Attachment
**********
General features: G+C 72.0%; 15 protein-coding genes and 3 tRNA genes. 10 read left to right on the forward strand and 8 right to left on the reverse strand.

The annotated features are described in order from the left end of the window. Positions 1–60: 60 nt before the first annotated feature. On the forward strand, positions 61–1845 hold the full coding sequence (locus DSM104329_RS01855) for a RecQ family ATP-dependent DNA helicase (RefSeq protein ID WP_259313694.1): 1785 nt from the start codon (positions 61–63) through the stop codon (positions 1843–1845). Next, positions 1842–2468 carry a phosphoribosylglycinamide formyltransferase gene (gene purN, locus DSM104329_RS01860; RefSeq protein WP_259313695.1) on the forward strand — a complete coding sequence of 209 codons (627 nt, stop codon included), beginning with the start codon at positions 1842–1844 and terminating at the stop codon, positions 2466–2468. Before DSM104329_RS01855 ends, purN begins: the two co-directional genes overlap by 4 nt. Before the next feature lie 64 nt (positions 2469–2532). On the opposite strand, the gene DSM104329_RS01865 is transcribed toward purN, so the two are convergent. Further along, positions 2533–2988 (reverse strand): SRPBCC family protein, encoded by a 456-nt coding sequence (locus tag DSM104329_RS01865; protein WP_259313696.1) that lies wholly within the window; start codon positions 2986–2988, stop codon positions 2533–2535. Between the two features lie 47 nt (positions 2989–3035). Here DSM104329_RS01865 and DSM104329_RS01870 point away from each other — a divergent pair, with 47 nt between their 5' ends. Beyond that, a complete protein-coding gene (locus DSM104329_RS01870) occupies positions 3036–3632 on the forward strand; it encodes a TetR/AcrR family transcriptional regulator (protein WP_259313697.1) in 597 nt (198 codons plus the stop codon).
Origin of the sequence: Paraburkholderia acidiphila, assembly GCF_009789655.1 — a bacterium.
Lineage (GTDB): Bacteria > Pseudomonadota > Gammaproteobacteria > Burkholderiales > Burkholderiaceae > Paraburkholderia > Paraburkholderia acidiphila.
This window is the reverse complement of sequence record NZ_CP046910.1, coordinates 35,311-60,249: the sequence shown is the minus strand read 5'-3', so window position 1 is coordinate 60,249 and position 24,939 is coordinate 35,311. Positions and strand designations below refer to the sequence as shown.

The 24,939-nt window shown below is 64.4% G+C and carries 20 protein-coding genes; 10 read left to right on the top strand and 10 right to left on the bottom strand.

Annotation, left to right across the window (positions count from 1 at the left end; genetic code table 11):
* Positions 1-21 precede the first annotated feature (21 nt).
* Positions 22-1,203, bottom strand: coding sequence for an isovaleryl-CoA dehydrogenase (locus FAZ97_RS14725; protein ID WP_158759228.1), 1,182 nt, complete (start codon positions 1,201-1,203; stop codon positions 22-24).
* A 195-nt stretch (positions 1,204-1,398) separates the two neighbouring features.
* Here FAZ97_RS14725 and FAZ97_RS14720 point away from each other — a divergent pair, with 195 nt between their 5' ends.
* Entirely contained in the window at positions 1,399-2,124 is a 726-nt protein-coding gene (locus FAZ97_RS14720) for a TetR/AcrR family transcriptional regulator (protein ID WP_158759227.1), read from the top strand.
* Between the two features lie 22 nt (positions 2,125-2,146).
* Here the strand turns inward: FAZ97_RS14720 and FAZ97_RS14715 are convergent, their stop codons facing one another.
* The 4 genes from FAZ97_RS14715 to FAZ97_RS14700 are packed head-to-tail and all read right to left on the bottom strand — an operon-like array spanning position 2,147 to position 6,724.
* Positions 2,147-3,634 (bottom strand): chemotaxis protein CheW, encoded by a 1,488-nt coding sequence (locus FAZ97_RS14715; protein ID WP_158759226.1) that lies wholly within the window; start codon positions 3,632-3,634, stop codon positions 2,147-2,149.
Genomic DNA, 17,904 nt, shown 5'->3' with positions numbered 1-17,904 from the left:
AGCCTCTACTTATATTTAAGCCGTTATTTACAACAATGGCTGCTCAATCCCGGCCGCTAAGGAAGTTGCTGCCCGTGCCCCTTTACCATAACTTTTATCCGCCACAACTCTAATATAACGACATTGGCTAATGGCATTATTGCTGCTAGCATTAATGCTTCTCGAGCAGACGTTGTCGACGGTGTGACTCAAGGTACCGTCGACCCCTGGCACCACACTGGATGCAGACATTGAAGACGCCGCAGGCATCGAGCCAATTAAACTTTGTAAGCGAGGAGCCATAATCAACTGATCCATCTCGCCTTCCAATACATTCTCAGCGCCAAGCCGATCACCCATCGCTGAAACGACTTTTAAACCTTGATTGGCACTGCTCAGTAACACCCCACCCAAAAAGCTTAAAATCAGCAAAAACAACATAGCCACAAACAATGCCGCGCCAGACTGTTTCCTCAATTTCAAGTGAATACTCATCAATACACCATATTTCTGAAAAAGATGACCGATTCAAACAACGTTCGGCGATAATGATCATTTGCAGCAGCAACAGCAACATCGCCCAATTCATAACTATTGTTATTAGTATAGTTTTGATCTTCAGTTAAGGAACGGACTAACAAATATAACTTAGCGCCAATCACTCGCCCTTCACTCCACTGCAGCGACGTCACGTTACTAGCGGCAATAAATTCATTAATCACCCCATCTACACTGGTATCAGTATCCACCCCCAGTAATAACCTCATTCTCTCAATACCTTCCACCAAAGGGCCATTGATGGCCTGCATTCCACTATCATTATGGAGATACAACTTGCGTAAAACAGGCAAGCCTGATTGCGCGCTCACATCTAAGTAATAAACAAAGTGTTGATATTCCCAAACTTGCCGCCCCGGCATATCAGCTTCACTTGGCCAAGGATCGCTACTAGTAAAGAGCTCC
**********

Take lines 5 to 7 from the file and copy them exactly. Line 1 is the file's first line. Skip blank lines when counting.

This window is the reverse complement of sequence record NZ_CP046910.1, coordinates 35,311-60,249: the sequence shown is the minus strand read 5'-3', so window position 1 is coordinate 60,249 and position 24,939 is coordinate 35,311. Positions and strand designations below refer to the sequence as shown.

The 24,939-nt window shown below is 64.4% G+C and carries 20 protein-coding genes; 10 read left to right on the top strand and 10 right to left on the bottom strand.

Annotation, left to right across the window (positions count from 1 at the left end; genetic code table 11):